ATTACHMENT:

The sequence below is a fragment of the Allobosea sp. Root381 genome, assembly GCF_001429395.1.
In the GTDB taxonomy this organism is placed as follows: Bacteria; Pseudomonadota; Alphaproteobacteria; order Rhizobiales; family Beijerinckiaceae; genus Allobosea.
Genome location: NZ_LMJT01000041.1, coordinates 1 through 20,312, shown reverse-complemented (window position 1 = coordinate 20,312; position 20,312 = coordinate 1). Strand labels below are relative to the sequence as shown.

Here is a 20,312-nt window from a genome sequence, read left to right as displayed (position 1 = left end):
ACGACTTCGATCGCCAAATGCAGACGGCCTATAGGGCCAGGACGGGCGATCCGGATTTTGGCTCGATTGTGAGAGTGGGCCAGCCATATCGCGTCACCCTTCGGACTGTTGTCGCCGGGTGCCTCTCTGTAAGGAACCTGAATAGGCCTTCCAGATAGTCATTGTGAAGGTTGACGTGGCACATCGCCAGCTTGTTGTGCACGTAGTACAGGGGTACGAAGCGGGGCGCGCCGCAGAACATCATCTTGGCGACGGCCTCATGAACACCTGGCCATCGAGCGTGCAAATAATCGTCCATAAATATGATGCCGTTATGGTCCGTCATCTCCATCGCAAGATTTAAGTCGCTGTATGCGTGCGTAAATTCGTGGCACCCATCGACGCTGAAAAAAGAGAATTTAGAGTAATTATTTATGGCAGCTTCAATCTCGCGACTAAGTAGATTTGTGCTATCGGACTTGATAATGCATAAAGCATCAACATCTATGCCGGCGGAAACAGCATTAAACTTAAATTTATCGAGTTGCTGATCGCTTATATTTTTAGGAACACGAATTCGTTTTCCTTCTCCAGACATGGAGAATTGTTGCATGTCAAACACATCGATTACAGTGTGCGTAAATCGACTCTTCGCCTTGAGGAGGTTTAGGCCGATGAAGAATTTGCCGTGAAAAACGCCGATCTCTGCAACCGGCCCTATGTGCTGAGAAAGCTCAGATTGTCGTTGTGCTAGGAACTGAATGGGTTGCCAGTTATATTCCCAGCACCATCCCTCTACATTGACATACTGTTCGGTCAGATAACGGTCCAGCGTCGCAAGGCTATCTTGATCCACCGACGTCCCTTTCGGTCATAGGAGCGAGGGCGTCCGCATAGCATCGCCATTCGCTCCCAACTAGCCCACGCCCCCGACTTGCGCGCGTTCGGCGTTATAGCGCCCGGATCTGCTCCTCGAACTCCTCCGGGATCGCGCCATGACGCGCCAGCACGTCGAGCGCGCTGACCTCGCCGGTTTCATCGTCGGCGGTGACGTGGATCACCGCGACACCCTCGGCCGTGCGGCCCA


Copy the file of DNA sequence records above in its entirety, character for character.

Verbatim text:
The sequence below is a fragment of the Allobosea sp. Root381 genome, assembly GCF_001429395.1.
In the GTDB taxonomy this organism is placed as follows: Bacteria; Pseudomonadota; Alphaproteobacteria; order Rhizobiales; family Beijerinckiaceae; genus Allobosea.
Genome location: NZ_LMJT01000041.1, coordinates 1 through 20,312, shown reverse-complemented (window position 1 = coordinate 20,312; position 20,312 = coordinate 1). Strand labels below are relative to the sequence as shown.

Here is a 20,312-nt window from a genome sequence, read left to right as displayed (position 1 = left end):
ACGACTTCGATCGCCAAATGCAGACGGCCTATAGGGCCAGGACGGGCGATCCGGATTTTGGCTCGATTGTGAGAGTGGGCCAGCCATATCGCGTCACCCTTCGGACTGTTGTCGCCGGGTGCCTCTCTGTAAGGAACCTGAATAGGCCTTCCAGATAGTCATTGTGAAGGTTGACGTGGCACATCGCCAGCTTGTTGTGCACGTAGTACAGGGGTACGAAGCGGGGCGCGCCGCAGAACATCATCTTGGCGACGGCCTCATGAACACCTGGCCATCGAGCGTGCAAATAATCGTCCATAAATATGATGCCGTTATGGTCCGTCATCTCCATCGCAAGATTTAAGTCGCTGTATGCGTGCGTAAATTCGTGGCACCCATCGACGCTGAAAAAAGAGAATTTAGAGTAATTATTTATGGCAGCTTCAATCTCGCGACTAAGTAGATTTGTGCTATCGGACTTGATAATGCATAAAGCATCAACATCTATGCCGGCGGAAACAGCATTAAACTTAAATTTATCGAGTTGCTGATCGCTTATATTTTTAGGAACACGAATTCGTTTTCCTTCTCCAGACATGGAGAATTGTTGCATGTCAAACACATCGATTACAGTGTGCGTAAATCGACTCTTCGCCTTGAGGAGGTTTAGGCCGATGAAGAATTTGCCGTGAAAAACGCCGATCTCTGCAACCGGCCCTATGTGCTGAGAAAGCTCAGATTGTCGTTGTGCTAGGAACTGAATGGGTTGCCAGTTATATTCCCAGCACCATCCCTCTACATTGACATACTGTTCGGTCAGATAACGGTCCAGCGTCGCAAGGCTATCTTGATCCACCGACGTCCCTTTCGGTCATAGGAGCGAGGGCGTCCGCATAGCATCGCCATTCGCTCCCAACTAGCCCACGCCCCCGACTTGCGCGCGTTCGGCGTTATAGCGCCCGGATCTGCTCCTCGAACTCCTCCGGGATCGCGCCATGACGCGCCAGCACGTCGAGCGCGCTGACCTCGCCGGTTTCATCGTCGGCGGTGACGTGGATCACCGCGACACCCTCGGCCGTGCGGCCCA